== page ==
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Hedge Fund Regulation: Legal and Technology Considerations

By Kaleigh Brousseau | Friday, August 20th, 2010

The hedge fund industry is still trying to sort out the intricacies of the newly signed Dodd-Frank Wall Street Reform and Consumer Protection Act – the legislation that is widely considered the most sweeping in recent memory.

To help break down the new law, Eze Castle Integration recently hosted a webinar, and we asked Jeff Blumberg, Partner at Drinker Biddle & Reath LLP, a law firm based in Chicago, to give an overview of the Dodd-Frank Act and provide attendees with details on what aspects of the law will directly affect them.

After Jeff broke down the law, our own Managing Director Bob Guilbert examined the key technology areas where firms should be in compliance, in accord with this and other regulations as well as industry best practices. Let’s take a look back at a few of their key points:

Cyber plan for regulationsThe Legal Side

  • Financial reform has come significantly later than originally expected, but will affect the breadth of the financial services industry

  • Hedge funds and private equity firms will be required to register with the SEC if they have greater than $150 million AUM

  • If you are a foreign private adviser, you are exempt if you have:

    • No U.S. place of business

    • Fewer than 15 direct or indirect U.S. clients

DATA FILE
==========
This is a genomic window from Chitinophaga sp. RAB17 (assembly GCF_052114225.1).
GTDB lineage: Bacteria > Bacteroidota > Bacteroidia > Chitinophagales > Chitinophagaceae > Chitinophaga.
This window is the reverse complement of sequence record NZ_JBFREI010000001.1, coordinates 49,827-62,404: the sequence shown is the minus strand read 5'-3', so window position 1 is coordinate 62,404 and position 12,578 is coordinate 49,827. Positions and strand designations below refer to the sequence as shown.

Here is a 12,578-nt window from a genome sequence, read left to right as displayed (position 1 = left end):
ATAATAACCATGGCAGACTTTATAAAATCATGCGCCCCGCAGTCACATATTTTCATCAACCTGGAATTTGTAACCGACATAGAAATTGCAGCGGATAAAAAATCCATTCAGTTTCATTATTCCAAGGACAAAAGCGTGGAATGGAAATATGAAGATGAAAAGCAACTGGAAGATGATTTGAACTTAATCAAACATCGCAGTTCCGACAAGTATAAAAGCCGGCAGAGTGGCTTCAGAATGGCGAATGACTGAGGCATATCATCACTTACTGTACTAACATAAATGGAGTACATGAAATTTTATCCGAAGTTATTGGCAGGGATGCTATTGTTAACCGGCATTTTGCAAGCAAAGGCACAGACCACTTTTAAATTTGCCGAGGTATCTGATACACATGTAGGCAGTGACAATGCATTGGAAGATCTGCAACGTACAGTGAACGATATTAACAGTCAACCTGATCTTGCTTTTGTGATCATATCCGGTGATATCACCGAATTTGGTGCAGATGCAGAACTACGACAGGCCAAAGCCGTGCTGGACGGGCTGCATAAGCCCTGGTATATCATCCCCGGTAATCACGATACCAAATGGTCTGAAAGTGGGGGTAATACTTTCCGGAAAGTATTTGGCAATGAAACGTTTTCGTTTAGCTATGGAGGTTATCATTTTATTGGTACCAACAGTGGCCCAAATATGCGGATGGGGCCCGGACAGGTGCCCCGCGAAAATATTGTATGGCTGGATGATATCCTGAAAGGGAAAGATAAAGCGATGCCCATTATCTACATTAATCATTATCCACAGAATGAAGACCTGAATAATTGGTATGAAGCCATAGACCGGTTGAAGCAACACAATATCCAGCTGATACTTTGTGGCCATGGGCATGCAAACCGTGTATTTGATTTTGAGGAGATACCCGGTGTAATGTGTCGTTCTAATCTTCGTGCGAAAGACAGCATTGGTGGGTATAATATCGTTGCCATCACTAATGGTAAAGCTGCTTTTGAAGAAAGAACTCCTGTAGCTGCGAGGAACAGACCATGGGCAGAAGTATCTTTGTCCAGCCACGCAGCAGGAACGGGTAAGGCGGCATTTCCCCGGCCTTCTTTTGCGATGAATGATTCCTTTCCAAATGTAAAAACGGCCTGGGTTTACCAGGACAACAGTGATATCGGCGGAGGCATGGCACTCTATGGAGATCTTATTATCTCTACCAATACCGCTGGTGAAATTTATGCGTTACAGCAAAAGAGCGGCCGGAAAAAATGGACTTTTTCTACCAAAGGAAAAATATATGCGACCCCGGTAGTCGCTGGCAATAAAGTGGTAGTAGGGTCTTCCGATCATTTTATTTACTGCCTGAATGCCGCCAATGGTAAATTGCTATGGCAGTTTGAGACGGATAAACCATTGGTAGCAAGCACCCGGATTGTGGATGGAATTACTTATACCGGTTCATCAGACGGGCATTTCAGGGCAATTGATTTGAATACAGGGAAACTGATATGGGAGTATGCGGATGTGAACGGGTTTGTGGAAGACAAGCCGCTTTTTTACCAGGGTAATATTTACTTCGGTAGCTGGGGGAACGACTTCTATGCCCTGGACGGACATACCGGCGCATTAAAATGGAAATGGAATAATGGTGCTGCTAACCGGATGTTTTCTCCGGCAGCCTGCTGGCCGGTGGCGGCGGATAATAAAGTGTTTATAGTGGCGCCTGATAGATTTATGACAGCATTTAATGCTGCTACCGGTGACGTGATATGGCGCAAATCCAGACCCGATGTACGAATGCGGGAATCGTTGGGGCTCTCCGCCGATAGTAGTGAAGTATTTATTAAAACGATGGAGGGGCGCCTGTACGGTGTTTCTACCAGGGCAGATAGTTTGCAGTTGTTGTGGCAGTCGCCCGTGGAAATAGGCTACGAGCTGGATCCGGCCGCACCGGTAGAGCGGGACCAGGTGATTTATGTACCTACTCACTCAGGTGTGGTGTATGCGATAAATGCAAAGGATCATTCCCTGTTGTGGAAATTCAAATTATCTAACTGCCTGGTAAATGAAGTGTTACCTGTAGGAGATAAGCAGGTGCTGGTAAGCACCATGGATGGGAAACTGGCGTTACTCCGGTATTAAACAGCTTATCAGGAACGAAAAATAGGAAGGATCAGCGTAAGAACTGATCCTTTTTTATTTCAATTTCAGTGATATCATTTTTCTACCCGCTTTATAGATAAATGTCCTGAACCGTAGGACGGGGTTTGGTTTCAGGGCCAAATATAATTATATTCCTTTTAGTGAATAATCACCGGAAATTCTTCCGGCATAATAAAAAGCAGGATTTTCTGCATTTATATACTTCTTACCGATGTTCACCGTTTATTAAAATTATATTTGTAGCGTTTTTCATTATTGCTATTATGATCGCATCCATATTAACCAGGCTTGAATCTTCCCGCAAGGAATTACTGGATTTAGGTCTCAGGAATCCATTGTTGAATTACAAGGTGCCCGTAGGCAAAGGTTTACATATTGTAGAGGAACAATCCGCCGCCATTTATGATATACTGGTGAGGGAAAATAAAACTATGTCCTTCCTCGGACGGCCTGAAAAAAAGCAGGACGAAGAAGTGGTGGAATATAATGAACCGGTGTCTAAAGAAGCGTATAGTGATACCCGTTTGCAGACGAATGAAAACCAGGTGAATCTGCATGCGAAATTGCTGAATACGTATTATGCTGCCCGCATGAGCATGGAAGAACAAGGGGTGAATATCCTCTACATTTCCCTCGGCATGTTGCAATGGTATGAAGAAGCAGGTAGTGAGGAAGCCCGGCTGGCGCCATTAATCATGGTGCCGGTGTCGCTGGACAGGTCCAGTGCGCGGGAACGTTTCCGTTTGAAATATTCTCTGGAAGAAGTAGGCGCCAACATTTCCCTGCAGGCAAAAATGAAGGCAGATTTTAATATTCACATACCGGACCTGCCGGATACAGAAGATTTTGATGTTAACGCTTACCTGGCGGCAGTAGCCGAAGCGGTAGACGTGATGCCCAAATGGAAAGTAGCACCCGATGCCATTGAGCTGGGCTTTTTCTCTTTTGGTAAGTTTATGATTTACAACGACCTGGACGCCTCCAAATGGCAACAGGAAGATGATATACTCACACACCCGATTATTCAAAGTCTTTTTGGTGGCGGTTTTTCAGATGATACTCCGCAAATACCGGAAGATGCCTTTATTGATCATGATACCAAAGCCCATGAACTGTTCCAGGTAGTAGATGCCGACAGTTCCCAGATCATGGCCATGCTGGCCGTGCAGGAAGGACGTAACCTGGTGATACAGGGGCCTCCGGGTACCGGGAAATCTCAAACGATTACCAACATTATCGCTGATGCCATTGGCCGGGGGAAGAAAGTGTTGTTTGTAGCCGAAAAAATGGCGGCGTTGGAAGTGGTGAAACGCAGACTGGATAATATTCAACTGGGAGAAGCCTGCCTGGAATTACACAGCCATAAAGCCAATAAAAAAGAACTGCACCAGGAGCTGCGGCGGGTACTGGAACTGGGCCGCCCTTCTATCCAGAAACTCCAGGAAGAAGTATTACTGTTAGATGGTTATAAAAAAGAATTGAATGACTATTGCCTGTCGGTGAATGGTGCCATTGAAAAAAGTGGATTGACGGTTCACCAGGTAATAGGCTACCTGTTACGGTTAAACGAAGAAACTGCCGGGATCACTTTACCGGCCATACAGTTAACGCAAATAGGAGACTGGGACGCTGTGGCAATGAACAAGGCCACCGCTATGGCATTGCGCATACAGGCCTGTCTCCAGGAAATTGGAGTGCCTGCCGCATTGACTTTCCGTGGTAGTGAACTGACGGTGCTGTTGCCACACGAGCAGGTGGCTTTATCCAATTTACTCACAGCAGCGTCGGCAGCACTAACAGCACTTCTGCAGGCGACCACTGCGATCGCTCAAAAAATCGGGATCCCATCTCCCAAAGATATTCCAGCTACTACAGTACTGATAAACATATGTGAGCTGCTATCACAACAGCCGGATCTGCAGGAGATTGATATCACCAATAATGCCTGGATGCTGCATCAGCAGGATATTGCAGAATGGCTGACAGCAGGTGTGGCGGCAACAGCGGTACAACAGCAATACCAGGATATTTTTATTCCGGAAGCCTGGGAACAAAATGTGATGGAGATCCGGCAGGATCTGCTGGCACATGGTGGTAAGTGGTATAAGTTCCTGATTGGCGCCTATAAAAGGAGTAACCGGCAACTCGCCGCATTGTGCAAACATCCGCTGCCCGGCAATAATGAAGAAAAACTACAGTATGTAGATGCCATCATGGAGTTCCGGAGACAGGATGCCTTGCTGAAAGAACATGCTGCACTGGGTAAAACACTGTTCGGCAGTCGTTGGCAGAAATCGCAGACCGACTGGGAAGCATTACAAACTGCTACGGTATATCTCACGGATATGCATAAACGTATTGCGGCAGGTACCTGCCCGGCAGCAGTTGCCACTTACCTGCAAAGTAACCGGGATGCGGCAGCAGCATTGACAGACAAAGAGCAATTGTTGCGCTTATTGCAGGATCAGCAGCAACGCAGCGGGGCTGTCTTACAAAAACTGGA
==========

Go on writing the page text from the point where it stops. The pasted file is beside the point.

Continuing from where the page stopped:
• Less than $25 million AUM for U.S. clients

  • The effect on venture capital firms is still unknown; the SEC has tasked itself with properly defining what a venture capital firm is within one year

  • Investment firms are subject to periodic SEC inspections of records, including AUM, use of leverage, counterparty risk, trading and investment positions, valuation, types of assets held, side agreements, trading practices, and other information related to investor protection or systemic risk assessment

  • All registration and reporting requirements will go into effect one year after the signing of the bill (July 2011)

  • It is still unclear how individual states will respond to the new regulations

The Technology Side

  • In addition to the Dodd-Frank Act, there are several existing regulations that require firms to employ certain technology practices or solutions, including NASD Rule 3500 Series, NYSE Rule 4370 and Massachusetts state law 201 CMR 17.00

  • Having a business continuity plan and disaster recovery solution in place will ensure your firm remains functional and operational in the event of a disruption or disaster – and it is also something investors like to see!

  • Identify your firm’s Recovery Point Objective (RPO) and Recovery Time Objective (RTO) to understand what the best disaster recovery solution is for you

  • Disaster recovery can be managed in-house or outsourced to a third-party; DR can also be traditional and server-based or a managed/virtualized service

  • The SEC currently advises hedge funds to retain all internal and external email and IM business communications

  • Tape backup is not an adequate means of archiving

  • Earlier this year, Massachusetts enacted one of the most stringent data privacy laws, requiring all firms with employees or investors in the state to secure personal information (PI) that is stored on servers, PCs and mobile devices and encrypt all transmitted records containing PI that travel over public networks

  • Eze Castle Integration expects that future financial reform, at both a state and federal level, will continue to enforce best practices around busine ss continuity, disaster recovery, archiving and data privacy compliance.


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